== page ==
Writing about needlework is nothing new. The Monday, April 19, 1909, edition of the Bangor Daily Commercial carried a piece headlined Chronology of Fancy Work, Old Time Patchwork Quilt is Now in Style. The article was reprinted from the New York Evening Post. Here are some excerpts:
“No woman [of yesteryear] would have thought it necessary to offer the faintest excuse for her interest in patchwork quilts, or in any of the homelier forms of feminine handicraft that are threatening to supersede the more elaborate kinds of fancy work. For, since artistic taste in house furnishing sanctions the rag carpets, braid mats and cross-stitch decorations of our grandmothers, it behooves the up-to-date woman to follow suit promptly.
“Curious and interesting as the fancy work of the immediate past is, it cannot be said that it ever possessed genuine beauty or artistic merit. Like the rosewood and black walnut parlor sets, with their elaborate carvings, the marble mantlepieces, the brilliantly flowered carpets and the crystal chandeliers of the 1860s and 1870s, the specimens that survive mark a decadent taste. One must go back to the days of good models in mahogany, to the highboys, the four-posters and the spindle-legged chairs of Colonial days, and then the simple good taste of feminine handiwork is in the ascendant.
“Most fascinating to the lover of these until recently neglected handicrafts are the pieced quilts. Somewhat appalling is the labor involved in the making, for to the original sewing of the patches is added the almost interminable work of quilting. A quilt must be judged from two points of view, the merit of its composition and the elaborateness of its quilting pattern. What wonderful variations are possible! From the simplest star design to the most intricate rising sun or hen and chickens creation, they range in bewildering complexity. To invent a new pattern was to attain to local immortality in the long ago, while merely the execution of a difficult one meant fame of no mean sort. From garrets and chests they have been restored to places of honor upon four-posters. Their patterns are studied and classified and the fine handwork of the quilting exclaimed over.
“There is a house in a suburban town not far from New York, a house furnished in genuine old mahogany, where the once-prized lace spreads have been packed away to make room for patchwork quilts. The mistress of this house has been most fortunate in discovering unusually beautiful specimens. Her chief joy is a spread in the star pattern, white with delightfully dull old blue figures. A family story goes with it. It was pieced and quilted entirely by her paternal grandmother in 1832. Another treasure is a startlingly brilliant but rare specimen, also in white, with an appliqued design of red roses and green leaves. Then there is the ‘tea-box’ quilt, in all the colors known to the dyers of the early days.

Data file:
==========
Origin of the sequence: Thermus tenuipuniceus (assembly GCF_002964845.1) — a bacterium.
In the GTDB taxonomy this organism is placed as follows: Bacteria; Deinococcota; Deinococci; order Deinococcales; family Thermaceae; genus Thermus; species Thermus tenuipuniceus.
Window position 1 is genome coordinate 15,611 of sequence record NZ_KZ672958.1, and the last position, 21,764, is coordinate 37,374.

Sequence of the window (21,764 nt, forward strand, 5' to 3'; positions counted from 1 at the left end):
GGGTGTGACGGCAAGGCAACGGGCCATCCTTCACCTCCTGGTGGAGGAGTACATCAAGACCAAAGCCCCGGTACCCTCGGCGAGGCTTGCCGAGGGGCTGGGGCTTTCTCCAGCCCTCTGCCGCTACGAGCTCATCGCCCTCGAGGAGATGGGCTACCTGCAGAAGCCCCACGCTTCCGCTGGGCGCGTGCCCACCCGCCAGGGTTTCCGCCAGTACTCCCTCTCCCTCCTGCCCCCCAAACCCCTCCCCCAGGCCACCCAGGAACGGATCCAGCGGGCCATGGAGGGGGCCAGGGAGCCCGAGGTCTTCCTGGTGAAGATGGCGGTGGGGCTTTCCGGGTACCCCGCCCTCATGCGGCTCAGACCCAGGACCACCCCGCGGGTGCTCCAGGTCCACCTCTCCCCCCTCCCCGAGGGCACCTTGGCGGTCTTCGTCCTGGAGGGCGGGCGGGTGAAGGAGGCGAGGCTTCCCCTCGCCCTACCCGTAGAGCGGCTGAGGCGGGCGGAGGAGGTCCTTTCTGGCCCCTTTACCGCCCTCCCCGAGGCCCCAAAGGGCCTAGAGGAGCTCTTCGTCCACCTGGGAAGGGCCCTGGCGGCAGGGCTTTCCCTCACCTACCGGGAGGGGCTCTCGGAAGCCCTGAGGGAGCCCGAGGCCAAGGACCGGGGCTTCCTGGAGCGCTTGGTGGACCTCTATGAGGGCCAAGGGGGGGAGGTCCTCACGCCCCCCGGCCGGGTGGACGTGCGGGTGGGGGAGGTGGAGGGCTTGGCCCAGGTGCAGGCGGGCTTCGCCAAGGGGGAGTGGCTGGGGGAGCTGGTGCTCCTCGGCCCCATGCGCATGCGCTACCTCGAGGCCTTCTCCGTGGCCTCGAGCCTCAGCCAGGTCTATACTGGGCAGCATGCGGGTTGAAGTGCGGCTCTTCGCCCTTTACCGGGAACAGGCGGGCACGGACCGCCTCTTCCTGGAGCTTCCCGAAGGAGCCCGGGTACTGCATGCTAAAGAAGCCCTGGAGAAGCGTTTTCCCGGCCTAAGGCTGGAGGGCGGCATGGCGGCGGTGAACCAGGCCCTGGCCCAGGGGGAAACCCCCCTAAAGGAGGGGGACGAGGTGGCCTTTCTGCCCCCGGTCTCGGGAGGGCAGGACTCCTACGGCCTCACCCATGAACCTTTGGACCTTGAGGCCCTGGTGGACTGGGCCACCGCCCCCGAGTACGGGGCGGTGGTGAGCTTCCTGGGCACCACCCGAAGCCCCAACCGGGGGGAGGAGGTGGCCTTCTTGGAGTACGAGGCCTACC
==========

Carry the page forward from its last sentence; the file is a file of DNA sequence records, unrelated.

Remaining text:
“Calico in those days was a fabric of value, and the patterns are worthy of study. Small, all-over designs were the rule, and the colors, while sometimes crude, more often have the soft tints of Persian shawls. Even the crudest have been dulled by time to artistic values. Modern makers of pieced quilts complain of the difficulty of getting calicoes of any special merit. Aniline dyes and cheaper manufacture shorten the life of the fabric by years. It is doubtful whether a 1908 quilt, even without the daily use to which the older ones were subjected, will live to see the dawn of a new century.
“Along with quilts and rag carpets has come a revival of knitting. Not that women have not always knitted, but that their knitting is more useful in its results. In a summer resort this passing year the example of one devotee to her grandmother’s art started a score of other women to knitting silk stockings.
“There is surely this to be said for the work that filled the less active hours of the busy days of the past. It was as possible to old age as to vigorous youth. Indeed, even more possible, for it needed the care and deliberate precision that belongs by right to those whom time had taught the lesson of ‘making haste slowly.’”
Does any of this sound familiar?
• Sue Wiersba will conduct a silk painting workshop, 12:30-3:30 p.m. Saturday, April 18, at the Page Farm and Home Museum, University of Maine. Preregistration is required to ensure that enough materials will be available by calling the museum at 581-4100.
• “Portraits in Tapestry,” work by fiber artist Barbara Burns, will be on display through June 30 at Maine Fiberarts, 13 Main St., Topsham. Burns will give a gallery talk about her work at 1:30 p.m. Sunday, May 31. A reception will follow 2:30-4 p.m. Gallery hours are 10 a.m.-4 p.m. Monday-Friday.
• Jean McLaughlin and a group of quilters have organized a Spring Fling bus trip to the Keepsake Quilting store and Settler’s Green Outlet Mall in New Hampshire on Friday, April 24. The cost of the outing is $60. For details, call McLaughlin at 848-3749.
• Beads and Baubles Downeast, a show and sale featuring handmade jewelry, is set for noon-7 p.m. Friday, April 17, and 10 a.m.-4 p.m. Saturday, April 18, at The Maine Grind building in Ellsworth.